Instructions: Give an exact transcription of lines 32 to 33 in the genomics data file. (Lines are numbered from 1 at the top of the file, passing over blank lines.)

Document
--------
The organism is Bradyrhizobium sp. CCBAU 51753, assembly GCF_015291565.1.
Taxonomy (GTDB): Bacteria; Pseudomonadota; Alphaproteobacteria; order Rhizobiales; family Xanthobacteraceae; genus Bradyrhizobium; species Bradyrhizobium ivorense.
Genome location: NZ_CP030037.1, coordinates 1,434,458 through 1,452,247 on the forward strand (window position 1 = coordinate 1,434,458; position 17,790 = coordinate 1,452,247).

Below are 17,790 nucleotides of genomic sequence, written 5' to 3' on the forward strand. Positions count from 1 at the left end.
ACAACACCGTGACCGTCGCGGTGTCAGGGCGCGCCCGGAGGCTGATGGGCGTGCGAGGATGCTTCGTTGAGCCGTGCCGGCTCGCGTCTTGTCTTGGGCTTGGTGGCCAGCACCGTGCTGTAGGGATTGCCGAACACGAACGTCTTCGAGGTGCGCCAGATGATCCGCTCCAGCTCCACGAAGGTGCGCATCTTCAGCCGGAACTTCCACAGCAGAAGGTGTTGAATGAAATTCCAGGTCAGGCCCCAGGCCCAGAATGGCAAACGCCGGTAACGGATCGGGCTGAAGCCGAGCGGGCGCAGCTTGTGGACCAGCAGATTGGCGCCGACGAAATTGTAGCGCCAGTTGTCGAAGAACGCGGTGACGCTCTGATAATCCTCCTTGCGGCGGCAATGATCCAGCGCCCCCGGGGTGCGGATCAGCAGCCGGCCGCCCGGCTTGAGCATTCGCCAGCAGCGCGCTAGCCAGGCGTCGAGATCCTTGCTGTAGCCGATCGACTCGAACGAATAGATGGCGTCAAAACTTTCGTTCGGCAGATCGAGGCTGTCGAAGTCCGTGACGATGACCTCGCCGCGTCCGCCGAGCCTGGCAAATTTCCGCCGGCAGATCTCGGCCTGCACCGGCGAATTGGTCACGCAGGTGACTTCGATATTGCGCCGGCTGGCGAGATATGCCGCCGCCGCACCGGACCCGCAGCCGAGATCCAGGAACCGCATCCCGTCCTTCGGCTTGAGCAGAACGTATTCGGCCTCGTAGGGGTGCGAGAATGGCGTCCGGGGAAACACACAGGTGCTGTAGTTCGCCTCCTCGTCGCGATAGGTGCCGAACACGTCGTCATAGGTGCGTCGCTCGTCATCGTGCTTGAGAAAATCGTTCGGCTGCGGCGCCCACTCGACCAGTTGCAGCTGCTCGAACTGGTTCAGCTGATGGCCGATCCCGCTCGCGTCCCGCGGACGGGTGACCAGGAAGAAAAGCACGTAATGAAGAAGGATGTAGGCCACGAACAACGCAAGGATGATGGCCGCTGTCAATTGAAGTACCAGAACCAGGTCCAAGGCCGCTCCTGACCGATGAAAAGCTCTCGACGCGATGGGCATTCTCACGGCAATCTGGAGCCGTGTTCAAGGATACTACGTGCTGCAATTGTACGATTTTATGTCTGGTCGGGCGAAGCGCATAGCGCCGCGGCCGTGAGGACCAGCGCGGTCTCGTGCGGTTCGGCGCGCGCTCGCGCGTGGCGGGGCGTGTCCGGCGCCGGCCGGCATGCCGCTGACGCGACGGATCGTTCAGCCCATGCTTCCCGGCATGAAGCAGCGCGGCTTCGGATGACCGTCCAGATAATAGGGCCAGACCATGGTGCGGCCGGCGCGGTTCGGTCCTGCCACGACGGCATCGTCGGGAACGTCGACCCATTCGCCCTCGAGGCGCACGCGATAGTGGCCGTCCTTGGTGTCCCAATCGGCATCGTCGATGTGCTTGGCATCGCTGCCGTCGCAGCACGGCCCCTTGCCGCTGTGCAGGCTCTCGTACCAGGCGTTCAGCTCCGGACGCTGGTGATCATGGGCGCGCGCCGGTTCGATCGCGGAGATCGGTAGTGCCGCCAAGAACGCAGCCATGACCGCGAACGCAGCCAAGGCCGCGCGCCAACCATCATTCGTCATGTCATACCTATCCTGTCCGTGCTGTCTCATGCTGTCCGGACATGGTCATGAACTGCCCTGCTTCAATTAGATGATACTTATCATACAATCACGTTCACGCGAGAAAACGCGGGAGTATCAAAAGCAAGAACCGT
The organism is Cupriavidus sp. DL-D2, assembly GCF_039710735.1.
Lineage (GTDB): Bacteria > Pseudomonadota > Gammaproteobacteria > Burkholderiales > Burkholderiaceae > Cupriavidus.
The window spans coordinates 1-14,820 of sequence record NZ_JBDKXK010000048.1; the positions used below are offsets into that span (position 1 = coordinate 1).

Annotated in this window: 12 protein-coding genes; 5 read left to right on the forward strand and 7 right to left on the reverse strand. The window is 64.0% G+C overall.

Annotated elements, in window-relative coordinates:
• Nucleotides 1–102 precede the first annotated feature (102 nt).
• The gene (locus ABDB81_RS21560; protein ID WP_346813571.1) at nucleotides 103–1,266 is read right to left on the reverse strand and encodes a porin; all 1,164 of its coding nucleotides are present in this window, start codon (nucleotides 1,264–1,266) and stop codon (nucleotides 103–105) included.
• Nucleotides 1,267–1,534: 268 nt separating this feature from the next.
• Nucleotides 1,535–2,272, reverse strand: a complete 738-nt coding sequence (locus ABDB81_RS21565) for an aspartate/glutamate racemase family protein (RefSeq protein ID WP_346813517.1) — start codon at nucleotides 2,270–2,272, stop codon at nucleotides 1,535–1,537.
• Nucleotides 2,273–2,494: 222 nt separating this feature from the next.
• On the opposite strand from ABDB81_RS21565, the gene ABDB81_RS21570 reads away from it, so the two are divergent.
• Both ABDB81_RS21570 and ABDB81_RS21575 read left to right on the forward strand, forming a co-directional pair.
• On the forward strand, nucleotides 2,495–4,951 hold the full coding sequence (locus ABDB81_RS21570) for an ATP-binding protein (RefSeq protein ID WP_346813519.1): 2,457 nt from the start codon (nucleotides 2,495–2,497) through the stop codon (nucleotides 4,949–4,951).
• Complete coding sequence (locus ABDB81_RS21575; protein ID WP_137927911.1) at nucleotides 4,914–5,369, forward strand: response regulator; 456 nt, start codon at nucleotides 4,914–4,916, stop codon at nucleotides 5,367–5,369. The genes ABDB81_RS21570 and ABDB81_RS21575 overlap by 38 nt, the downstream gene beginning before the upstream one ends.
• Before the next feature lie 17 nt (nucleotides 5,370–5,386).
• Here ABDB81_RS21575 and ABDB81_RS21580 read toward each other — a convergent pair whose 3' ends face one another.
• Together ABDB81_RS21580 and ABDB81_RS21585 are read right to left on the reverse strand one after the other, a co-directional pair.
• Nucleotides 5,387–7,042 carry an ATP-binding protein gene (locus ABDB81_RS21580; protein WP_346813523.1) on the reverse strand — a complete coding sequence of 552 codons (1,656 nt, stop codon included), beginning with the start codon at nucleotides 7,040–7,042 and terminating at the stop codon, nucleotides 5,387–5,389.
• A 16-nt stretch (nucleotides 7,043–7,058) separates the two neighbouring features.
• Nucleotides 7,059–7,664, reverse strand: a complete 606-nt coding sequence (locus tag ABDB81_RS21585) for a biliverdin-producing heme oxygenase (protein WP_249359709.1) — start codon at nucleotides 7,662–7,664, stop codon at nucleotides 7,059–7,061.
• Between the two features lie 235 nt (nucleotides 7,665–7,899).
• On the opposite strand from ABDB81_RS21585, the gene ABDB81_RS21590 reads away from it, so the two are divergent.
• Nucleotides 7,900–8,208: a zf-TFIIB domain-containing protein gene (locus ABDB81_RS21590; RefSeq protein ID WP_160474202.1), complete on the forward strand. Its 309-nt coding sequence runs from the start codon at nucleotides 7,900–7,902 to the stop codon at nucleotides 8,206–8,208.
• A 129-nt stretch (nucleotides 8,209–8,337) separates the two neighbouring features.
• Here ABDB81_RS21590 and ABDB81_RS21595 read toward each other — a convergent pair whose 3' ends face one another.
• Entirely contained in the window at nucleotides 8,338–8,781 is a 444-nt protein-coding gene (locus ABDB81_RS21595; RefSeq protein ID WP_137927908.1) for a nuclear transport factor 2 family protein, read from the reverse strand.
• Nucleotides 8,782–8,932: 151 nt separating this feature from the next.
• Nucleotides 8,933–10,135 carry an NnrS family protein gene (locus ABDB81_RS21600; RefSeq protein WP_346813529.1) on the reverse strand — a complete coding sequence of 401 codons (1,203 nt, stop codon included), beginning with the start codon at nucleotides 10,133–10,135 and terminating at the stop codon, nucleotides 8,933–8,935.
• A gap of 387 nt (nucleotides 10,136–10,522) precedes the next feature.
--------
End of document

• Nucleotides 8,782–8,932: 151 nt separating this feature from the next.
• Nucleotides 8,933–10,135 carry an NnrS family protein gene (locus ABDB81_RS21600; RefSeq protein WP_346813529.1) on the reverse strand — a complete coding sequence of 401 codons (1,203 nt, stop codon included), beginning with the start codon at nucleotides 10,133–10,135 and terminating at the stop codon, nucleotides 8,933–8,935.